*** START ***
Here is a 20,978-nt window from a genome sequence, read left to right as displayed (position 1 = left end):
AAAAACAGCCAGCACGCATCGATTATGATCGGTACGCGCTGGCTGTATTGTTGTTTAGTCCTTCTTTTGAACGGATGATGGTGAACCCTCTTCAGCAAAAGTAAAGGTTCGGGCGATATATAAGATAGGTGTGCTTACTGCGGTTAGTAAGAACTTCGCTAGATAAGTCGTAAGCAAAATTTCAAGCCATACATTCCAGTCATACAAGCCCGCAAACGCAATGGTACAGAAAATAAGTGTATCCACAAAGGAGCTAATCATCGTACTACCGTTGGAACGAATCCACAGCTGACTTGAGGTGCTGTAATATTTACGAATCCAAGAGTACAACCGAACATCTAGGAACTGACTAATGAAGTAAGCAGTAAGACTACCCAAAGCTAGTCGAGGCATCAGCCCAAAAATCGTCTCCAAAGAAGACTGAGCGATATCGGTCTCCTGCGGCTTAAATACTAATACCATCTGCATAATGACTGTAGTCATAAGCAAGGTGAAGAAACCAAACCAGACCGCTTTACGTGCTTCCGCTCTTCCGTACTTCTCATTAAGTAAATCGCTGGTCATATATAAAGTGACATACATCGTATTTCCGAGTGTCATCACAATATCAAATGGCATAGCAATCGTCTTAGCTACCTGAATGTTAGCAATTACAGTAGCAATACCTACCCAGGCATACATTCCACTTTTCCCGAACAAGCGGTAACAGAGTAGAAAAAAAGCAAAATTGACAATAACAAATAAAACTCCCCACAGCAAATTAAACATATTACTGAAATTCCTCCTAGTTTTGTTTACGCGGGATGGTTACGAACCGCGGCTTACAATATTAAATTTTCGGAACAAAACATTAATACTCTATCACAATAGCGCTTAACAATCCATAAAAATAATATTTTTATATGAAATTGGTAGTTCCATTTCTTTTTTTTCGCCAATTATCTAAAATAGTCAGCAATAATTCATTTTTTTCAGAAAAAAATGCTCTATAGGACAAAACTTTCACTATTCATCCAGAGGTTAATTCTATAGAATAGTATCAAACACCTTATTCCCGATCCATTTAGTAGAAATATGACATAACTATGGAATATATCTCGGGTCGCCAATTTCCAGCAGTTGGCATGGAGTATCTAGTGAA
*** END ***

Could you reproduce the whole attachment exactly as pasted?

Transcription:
Here is a 20,978-nt window from a genome sequence, read left to right as displayed (position 1 = left end):
AAAAACAGCCAGCACGCATCGATTATGATCGGTACGCGCTGGCTGTATTGTTGTTTAGTCCTTCTTTTGAACGGATGATGGTGAACCCTCTTCAGCAAAAGTAAAGGTTCGGGCGATATATAAGATAGGTGTGCTTACTGCGGTTAGTAAGAACTTCGCTAGATAAGTCGTAAGCAAAATTTCAAGCCATACATTCCAGTCATACAAGCCCGCAAACGCAATGGTACAGAAAATAAGTGTATCCACAAAGGAGCTAATCATCGTACTACCGTTGGAACGAATCCACAGCTGACTTGAGGTGCTGTAATATTTACGAATCCAAGAGTACAACCGAACATCTAGGAACTGACTAATGAAGTAAGCAGTAAGACTACCCAAAGCTAGTCGAGGCATCAGCCCAAAAATCGTCTCCAAAGAAGACTGAGCGATATCGGTCTCCTGCGGCTTAAATACTAATACCATCTGCATAATGACTGTAGTCATAAGCAAGGTGAAGAAACCAAACCAGACCGCTTTACGTGCTTCCGCTCTTCCGTACTTCTCATTAAGTAAATCGCTGGTCATATATAAAGTGACATACATCGTATTTCCGAGTGTCATCACAATATCAAATGGCATAGCAATCGTCTTAGCTACCTGAATGTTAGCAATTACAGTAGCAATACCTACCCAGGCATACATTCCACTTTTCCCGAACAAGCGGTAACAGAGTAGAAAAAAAGCAAAATTGACAATAACAAATAAAACTCCCCACAGCAAATTAAACATATTACTGAAATTCCTCCTAGTTTTGTTTACGCGGGATGGTTACGAACCGCGGCTTACAATATTAAATTTTCGGAACAAAACATTAATACTCTATCACAATAGCGCTTAACAATCCATAAAAATAATATTTTTATATGAAATTGGTAGTTCCATTTCTTTTTTTTCGCCAATTATCTAAAATAGTCAGCAATAATTCATTTTTTTCAGAAAAAAATGCTCTATAGGACAAAACTTTCACTATTCATCCAGAGGTTAATTCTATAGAATAGTATCAAACACCTTATTCCCGATCCATTTAGTAGAAATATGACATAACTATGGAATATATCTCGGGTCGCCAATTTCCAGCAGTTGGCATGGAGTATCTAGTGAA